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What you need to know about ‘bed rotting’—the latest self-care trend among Gen Z

By Paulina Icban Published Jul 16, 2023 4:51 pm

Lounging in bed all day is no longer considered an act of laziness or procrastination—it is now a form of self-care.

Bed rotting is the practice of spending long hours just cuddled up, wrapped in layers of blankets in the comfort of your own bed with food, gadgets, stuffed toys, and more.   

It does not have a set routine on what you can do while on bed rot—you can just stare blankly at the ceiling, binge-watch on Netflix, endlessly scroll through social media, talk on the phone, or just munch on some snacks.  

This Gen Z self-care trend started on TikTok. According to Forbes, bed rotting is a “by choice” activity, meaning, you decide to spend practically the rest of your day in bed according to your own will. For example, when emotions get too overwhelming, wallowing in the blues of it all is a perfect choice to just feel and try to get over it. 

What are the benefits of bed rotting? 

The New York Post reported that Gen Zs think of bed rotting as a form of listening to one’s body and mind. They claim that rotting in bed is a great way to recover, rest, recharge, and just exist without feeling the guilt of doing nothing. 

Bed rotting is known to be the opposite of toxic productivity, where resting comes with the guilt of not exerting enough effort to achieve your goals. For Gen Zs, rotting in bed is a form of escape from the harsh reality of the world outside. The desire to hide under the covers can be your approach to taking in everything happening now and existing in the present rather than trying to always catch up with the unknown. 

The concept could also be a form of mitigating several stressors that, when accumulated, can lead to burnout. In some way, it is a form of support for one’s mental bandwidth—that conscious realization and recognition that rest is just as important as the need to deliver and consistently perform at your best. It's a chance to gather yourself and regroup before returning to life in a better state of mind.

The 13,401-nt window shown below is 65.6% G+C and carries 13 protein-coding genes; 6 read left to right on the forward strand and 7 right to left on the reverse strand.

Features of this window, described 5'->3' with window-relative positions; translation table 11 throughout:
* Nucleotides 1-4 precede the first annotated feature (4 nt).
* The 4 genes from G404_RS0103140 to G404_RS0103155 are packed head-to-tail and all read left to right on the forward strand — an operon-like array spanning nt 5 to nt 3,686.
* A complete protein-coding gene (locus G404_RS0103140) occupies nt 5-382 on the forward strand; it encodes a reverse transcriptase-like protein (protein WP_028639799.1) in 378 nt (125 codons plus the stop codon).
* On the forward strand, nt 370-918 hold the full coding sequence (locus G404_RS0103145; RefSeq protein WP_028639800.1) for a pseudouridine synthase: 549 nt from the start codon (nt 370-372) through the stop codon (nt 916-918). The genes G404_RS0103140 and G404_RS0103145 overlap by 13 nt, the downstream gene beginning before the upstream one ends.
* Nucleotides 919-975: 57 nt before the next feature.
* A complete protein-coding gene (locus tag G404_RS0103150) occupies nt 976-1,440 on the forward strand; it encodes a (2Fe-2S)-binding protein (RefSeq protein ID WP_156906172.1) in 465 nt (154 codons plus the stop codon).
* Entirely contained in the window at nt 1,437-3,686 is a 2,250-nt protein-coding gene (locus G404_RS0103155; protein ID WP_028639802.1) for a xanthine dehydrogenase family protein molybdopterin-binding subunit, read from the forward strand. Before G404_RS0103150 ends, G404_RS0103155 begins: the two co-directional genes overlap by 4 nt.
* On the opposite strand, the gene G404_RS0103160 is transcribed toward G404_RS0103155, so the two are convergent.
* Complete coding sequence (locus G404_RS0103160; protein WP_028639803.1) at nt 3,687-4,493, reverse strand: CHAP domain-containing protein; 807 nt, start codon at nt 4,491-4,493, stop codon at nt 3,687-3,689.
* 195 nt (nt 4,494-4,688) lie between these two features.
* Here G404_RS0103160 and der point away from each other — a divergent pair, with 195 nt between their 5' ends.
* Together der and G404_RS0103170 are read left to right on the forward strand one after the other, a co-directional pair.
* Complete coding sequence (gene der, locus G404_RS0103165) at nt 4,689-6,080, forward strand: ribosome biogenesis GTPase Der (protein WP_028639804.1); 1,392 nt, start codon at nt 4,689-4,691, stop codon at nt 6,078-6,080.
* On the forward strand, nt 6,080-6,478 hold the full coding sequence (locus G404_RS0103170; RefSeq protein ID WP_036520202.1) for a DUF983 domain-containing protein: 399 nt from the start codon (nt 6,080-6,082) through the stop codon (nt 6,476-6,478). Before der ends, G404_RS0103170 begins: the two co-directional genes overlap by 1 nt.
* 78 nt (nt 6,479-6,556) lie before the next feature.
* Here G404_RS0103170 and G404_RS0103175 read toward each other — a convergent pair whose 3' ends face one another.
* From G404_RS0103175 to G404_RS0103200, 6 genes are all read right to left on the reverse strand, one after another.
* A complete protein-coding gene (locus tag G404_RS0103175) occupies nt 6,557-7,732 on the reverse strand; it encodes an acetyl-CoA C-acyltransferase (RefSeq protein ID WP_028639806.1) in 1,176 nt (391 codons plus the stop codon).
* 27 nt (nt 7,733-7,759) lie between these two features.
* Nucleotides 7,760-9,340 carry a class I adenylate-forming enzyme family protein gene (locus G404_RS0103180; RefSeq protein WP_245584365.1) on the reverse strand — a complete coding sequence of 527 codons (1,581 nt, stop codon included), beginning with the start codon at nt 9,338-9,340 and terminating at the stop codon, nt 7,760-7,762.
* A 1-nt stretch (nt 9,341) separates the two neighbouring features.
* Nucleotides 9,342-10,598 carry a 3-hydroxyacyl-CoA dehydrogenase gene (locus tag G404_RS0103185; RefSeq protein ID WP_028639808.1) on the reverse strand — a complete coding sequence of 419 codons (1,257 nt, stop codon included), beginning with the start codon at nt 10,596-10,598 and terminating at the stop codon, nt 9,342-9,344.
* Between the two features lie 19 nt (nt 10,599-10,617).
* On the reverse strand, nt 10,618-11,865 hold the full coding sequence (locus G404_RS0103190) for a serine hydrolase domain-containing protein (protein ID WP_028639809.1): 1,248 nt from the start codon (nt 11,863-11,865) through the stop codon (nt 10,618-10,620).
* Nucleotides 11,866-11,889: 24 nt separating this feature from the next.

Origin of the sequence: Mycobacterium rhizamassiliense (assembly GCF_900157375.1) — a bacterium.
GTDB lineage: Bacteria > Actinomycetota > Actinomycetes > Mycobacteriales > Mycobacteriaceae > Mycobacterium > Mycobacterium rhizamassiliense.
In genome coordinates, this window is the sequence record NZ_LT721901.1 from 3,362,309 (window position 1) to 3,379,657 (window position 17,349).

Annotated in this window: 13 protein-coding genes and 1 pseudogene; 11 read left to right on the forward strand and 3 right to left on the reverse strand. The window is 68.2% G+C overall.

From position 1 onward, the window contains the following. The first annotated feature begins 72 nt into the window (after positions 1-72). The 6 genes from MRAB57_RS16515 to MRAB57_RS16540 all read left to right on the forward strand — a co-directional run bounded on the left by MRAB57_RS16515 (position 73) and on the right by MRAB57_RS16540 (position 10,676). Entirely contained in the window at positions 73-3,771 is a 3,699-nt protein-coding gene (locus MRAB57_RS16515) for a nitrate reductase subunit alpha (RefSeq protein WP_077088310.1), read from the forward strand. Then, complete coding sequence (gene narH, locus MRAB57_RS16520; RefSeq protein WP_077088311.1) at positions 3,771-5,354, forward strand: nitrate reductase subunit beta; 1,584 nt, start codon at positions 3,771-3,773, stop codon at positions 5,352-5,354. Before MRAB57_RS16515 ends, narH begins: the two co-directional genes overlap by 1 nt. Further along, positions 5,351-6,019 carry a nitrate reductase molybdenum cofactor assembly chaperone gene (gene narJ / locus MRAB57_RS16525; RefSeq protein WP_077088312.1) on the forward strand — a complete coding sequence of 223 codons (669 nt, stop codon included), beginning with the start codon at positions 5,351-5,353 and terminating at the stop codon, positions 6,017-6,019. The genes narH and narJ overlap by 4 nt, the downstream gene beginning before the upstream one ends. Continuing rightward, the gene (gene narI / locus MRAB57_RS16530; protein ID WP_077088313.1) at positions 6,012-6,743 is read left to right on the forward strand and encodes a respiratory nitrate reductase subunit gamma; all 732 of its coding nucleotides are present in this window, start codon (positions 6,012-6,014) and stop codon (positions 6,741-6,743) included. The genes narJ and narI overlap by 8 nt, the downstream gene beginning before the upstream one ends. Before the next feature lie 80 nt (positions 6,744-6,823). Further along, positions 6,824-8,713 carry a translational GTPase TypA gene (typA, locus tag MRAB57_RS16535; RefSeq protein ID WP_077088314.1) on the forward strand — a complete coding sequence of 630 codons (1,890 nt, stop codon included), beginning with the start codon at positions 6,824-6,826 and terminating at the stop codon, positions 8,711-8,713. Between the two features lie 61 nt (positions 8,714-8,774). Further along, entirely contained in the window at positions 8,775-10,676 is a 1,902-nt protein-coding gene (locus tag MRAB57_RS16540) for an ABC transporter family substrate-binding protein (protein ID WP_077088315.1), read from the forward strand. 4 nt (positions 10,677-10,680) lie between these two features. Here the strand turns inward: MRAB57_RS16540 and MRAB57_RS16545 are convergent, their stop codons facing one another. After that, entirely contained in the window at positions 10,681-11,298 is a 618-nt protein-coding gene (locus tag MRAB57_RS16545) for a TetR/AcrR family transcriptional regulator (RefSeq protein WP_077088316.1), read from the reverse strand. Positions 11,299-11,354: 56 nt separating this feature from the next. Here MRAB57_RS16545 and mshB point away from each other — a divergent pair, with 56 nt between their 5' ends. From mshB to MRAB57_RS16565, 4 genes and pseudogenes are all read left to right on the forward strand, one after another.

What are the cons of bed rotting? 

As much as bed rotting is beneficial, experts shared warnings about this latest self-care trend. 

As reported by Fox News, psychiatrist Dr. Ryan Sultan said that it could be a "sign of depression" if it "becomes a habit."

Sultan added that it could also mess with your sleep schedule, throw you out of your groove, and cause pain in your body such as backaches.

Dr. Marc Siegel, professor of medicine at NYU Langone Medical Center and a Fox News medical contributor, told the media outlet that while it can be a good way of resting, prolonged practice is unhealthy as the brain is fine-tuned to rest when it's dark and stays alert with light. 

Taking a step back from problems that keep you up all night may be helpful, but when practiced long-term, it can be an avoidance technique to justify the recurrence of bed rotting as an attempt to avoid unpleasant emotions, stress, or pain. 

It’s totally fine to have off days from time to time, but make it a point to do so in moderation. Bed rotting can be an empowering activity when done right, but like a double-edged sword, it can also be a hindrance to achieving and maintaining a healthy lifestyle. 

As with how it is to several aspects of life, it's all about finding the right balance. Get some rest, enjoy the comfort of the covers, but learn to get off of it when needed and reconnect with the world outside.